Last Night’s Delays on the Manassas Line

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SERVICE DISRUPTION FOLLOW UP

VIRGINIA RAILWAY EXPRESS (VRE)

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Follow up on service disruption 

Last Night’s Delays on the Manassas Line

We have just completed our debrief of last night’s delays on the Manassas Line with the Keolis Transportation and Mechanical managers.  The delays occurred when VRE train 327 (Departs Union Station at 3:45 PM) departed Burke Centre station and experienced wheel slip going up the grade just south of the station. The combination of leaves on the track and moisture from the light rain resulted in leaf oil creating a condition where the train could not get enough traction to crest the hill.

 

The train then had to make a reverse move back past Burke Centre to try to get enough speed and momentum to make it up the hill.  It took an additional two attempts to clear the hill. Unfortunately, the time to accomplish all of this ultimately delayed 327 by 91 minutes.

 

327 normally turns at Broad Run to operate north again as 338 and then returns south as the final Manassas Line train 337.  Because of the delay, we could not turn 327 without further delaying 329 and the other southbound trains.  We would also not be able to get 338 back up to Union Station in time to turn for 337.  Therefore, we chose to cancel 338 northbound, and 335 southbound.  This allowed us to use 335’s equipment to operate as the last scheduled departure 337, ensuring no one was left without a ride.  We understand these adjustments create a challenge for our passengers and apologize for the inconvenience.

 

We have not experienced this challenge with leaf oil for several years primarily because we found a work around which would help prevent the poor traction issue.  On days when we believe the weather conditions are right to create the situation we saw yesterday, we ask Amtrak to turn our first two southbound trains so they come out of Union Station with the locomotives in the rear.  This allows the engineer to operate from the Cab Control Car and put sand down on the tracks in front of the locomotive which has the traction motor.  The combination of sanding and pushing the cars over the tracks generally clears the leaf oil and allows the locomotive to get enough traction to keep the train moving.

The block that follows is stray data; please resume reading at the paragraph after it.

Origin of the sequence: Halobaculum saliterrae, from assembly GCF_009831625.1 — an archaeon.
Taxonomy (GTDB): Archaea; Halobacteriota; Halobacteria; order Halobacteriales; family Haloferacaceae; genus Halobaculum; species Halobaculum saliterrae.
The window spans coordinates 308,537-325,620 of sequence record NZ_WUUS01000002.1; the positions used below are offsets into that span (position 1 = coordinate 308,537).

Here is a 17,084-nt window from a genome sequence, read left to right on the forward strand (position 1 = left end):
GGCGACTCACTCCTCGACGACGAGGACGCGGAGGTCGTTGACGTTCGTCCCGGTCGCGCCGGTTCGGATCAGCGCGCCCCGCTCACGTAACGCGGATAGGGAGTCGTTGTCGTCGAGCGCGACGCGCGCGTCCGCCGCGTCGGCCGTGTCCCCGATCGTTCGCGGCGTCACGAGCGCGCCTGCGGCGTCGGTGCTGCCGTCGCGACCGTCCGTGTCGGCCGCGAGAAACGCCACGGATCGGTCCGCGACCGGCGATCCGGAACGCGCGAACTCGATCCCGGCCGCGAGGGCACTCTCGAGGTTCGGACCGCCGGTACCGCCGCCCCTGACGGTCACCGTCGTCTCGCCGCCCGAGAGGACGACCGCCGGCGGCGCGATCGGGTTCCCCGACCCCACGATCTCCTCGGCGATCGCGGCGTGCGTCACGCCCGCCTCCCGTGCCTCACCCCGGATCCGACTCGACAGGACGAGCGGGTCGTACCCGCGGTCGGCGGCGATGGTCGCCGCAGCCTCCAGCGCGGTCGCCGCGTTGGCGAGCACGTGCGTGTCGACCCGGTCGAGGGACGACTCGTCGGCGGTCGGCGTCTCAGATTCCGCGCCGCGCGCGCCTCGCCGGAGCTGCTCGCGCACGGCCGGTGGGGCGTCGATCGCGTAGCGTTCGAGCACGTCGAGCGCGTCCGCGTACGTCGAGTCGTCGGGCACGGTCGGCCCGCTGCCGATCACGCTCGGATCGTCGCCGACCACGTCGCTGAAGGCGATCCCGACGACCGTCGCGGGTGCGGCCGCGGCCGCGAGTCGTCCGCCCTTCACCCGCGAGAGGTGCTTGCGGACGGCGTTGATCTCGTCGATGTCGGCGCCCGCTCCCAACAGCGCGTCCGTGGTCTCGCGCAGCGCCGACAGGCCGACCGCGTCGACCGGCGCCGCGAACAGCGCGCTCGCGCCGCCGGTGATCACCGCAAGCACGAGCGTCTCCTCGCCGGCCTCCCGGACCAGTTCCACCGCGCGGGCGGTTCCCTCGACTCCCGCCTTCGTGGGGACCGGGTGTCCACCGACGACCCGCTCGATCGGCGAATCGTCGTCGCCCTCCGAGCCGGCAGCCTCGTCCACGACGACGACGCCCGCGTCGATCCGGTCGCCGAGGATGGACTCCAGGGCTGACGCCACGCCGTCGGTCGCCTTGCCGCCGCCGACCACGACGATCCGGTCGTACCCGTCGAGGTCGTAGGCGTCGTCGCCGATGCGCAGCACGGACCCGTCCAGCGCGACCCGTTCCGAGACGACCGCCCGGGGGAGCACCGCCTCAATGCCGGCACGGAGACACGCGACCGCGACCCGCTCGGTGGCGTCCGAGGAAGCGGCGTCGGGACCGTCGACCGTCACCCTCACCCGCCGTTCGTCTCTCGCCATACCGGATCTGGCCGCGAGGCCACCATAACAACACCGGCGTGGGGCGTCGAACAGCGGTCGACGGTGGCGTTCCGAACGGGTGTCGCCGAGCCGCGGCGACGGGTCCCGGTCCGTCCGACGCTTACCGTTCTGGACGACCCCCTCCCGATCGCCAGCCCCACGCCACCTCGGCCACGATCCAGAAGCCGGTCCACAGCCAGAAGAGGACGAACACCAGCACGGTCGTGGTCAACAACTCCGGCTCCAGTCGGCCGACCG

We did not make those adjustments to the operation yesterday.  Since the midday train 325 (Departs Union Station at 1:15 pm) was able to operate with no issues we thought the tracks would remain clear enough for the remainder of our service window.  That was obviously a mistake as the rain came into the area shortly thereafter creating the slick conditions.

 

That being said, as a group, we are committed to being even more aggressive with the call to enact the “Leaf Oil” plan.  We would rather go through the process of turning the trains unnecessarily than face the challenges we saw last night, creating issues for our passengers.

 

Once again, we apologize for the inconvenience.


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FAQ

FAQ: Why do trains sometimes wait in Alexandria?

If two trains come into Alexandria at approximately the same time, or slightly out of order, they will most likely leave in order of the schedule; even if the next scheduled train arrived later. CSX dispatchers often have trains pre-aligned to crossover based on the schedule. If the dispatcher changes a signal, it has a safety feature that will “time out” and no signal can be obtained for either train for ten minutes. To prevent further delay, the dispatcher will not change the signal.


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Note: Updates are not typically available for delays under 10 minutes as time is often made up en route.